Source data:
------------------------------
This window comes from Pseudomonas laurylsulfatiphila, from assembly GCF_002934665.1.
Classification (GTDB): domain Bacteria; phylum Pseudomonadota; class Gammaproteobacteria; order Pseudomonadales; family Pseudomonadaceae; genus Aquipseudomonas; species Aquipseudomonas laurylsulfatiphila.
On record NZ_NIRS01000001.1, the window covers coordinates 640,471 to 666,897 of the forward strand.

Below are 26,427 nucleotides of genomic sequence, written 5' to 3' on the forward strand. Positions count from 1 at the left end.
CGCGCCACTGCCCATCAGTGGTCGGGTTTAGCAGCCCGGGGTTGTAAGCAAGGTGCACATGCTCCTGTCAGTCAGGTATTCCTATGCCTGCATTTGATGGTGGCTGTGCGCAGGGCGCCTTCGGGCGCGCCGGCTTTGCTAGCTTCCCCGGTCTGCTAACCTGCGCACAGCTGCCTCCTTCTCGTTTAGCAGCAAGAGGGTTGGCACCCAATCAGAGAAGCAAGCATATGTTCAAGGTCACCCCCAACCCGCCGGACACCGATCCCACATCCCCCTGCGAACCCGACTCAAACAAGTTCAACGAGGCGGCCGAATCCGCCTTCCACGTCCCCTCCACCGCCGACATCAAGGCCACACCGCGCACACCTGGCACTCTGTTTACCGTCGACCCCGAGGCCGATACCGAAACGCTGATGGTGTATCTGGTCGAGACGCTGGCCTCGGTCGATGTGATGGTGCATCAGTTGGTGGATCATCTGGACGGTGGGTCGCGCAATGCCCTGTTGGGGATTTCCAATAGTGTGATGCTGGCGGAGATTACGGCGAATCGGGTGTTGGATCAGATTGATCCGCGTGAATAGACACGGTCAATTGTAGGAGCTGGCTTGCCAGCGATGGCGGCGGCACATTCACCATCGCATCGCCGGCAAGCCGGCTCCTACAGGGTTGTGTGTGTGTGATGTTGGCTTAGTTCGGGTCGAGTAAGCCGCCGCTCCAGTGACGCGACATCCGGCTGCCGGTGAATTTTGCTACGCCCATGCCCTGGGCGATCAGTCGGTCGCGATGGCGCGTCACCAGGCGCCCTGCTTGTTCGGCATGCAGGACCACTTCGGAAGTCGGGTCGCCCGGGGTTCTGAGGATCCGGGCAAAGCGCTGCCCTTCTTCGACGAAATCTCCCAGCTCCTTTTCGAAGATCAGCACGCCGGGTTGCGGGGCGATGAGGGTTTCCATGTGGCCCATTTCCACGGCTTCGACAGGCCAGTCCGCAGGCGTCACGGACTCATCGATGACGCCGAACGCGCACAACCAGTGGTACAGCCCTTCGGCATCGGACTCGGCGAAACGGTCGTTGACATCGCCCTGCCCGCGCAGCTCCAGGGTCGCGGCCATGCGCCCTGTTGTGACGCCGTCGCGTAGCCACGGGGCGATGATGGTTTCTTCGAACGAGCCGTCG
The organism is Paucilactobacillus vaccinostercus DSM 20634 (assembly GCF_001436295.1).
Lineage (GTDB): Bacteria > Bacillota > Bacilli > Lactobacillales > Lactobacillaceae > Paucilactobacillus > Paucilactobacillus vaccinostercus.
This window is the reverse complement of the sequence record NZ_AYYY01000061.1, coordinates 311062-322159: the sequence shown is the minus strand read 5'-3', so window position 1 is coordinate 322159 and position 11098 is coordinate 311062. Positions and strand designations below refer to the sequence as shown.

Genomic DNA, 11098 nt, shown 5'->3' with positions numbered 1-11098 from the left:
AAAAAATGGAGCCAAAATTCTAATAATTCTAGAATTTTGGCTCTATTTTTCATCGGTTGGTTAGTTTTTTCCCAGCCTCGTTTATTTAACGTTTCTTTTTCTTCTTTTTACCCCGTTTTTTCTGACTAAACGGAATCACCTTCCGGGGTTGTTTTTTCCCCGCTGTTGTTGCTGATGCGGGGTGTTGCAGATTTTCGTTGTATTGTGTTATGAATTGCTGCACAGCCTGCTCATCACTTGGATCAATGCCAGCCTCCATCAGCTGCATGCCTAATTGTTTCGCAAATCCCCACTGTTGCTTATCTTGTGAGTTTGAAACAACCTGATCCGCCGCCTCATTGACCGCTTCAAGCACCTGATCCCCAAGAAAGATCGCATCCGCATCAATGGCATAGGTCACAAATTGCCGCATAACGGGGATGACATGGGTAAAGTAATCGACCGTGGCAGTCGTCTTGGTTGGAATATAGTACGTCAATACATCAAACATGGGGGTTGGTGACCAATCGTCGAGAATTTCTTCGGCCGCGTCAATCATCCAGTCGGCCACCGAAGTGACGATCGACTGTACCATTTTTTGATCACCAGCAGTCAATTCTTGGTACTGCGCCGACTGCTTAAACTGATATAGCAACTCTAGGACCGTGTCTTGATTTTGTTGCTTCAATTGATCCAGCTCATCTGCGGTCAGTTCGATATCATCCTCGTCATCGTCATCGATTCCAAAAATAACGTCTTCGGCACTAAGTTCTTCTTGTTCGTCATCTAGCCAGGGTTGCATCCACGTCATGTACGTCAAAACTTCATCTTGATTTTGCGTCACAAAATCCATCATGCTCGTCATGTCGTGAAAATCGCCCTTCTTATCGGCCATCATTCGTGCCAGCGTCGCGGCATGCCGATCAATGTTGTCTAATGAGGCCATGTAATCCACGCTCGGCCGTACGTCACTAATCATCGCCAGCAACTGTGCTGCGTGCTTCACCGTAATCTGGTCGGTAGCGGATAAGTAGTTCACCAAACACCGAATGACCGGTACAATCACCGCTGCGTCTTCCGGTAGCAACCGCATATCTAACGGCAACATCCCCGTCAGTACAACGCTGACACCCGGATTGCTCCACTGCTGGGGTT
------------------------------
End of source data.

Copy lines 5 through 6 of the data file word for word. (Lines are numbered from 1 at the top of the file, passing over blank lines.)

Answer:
CGCGCCACTGCCCATCAGTGGTCGGGTTTAGCAGCCCGGGGTTGTAAGCAAGGTGCACATGCTCCTGTCAGTCAGGTATTCCTATGCCTGCATTTGATGGTGGCTGTGCGCAGGGCGCCTTCGGGCGCGCCGGCTTTGCTAGCTTCCCCGGTCTGCTAACCTGCGCACAGCTGCCTCCTTCTCGTTTAGCAGCAAGAGGGTTGGCACCCAATCAGAGAAGCAAGCATATGTTCAAGGTCACCCCCAACCCGCCGGACACCGATCCCACATCCCCCTGCGAACCCGACTCAAACAAGTTCAACGAGGCGGCCGAATCCGCCTTCCACGTCCCCTCCACCGCCGACATCAAGGCCACACCGCGCACACCTGGCACTCTGTTTACCGTCGACCCCGAGGCCGATACCGAAACGCTGATGGTGTATCTGGTCGAGACGCTGGCCTCGGTCGATGTGATGGTGCATCAGTTGGTGGATCATCTGGACGGTGGGTCGCGCAATGCCCTGTTGGGGATTTCCAATAGTGTGATGCTGGCGGAGATTACGGCGAATCGGGTGTTGGATCAGATTGATCCGCGTGAATAGACACGGTCAATTGTAGGAGCTGGCTTGCCAGCGATGGCGGCGGCACATTCACCATCGCATCGCCGGCAAGCCGGCTCCTACAGGGTTGTGTGTGTGTGATGTTGGCTTAGTTCGGGTCGAGTAAGCCGCCGCTCCAGTGACGCGACATCCGGCTGCCGGTGAATTTTGCTACGCCCATGCCCTGGGCGATCAGTCGGTCGCGATGGCGCGTCACCAGGCGCCCTGCTTGTTCGGCATGCAGGACCACTTCGGAAGTCGGGTCGCCCGGGGTTCTGAGGATCCGGGCAAAGCGCTGCCCTTCTTCGACGAAATCTCCCAGCTCCTTTTCGAAGATCAGCACGCCGGGTTGCGGGGCGATGAGGGTTTCCATGTGGCCCATTTCCACGGCTTCGACAGGCCAGTCCGCAGGCGTCACGGACTCATCGATGACGCCGAACGCGCACAACCAGTGGTACAGCCCTTCGGCATCGGACTCGGCGAAACGGTCGTTGACATCGCCCTGCCCGCGCAGCTCCAGGGTCGCGGCCATGCGCCCTGTTGTGACGCCGTCGCGTAGCCACGGGGCGATGATGGTTTCTTCGAACGAGCCGTCG
The organism is Paucilactobacillus vaccinostercus DSM 20634 (assembly GCF_001436295.1).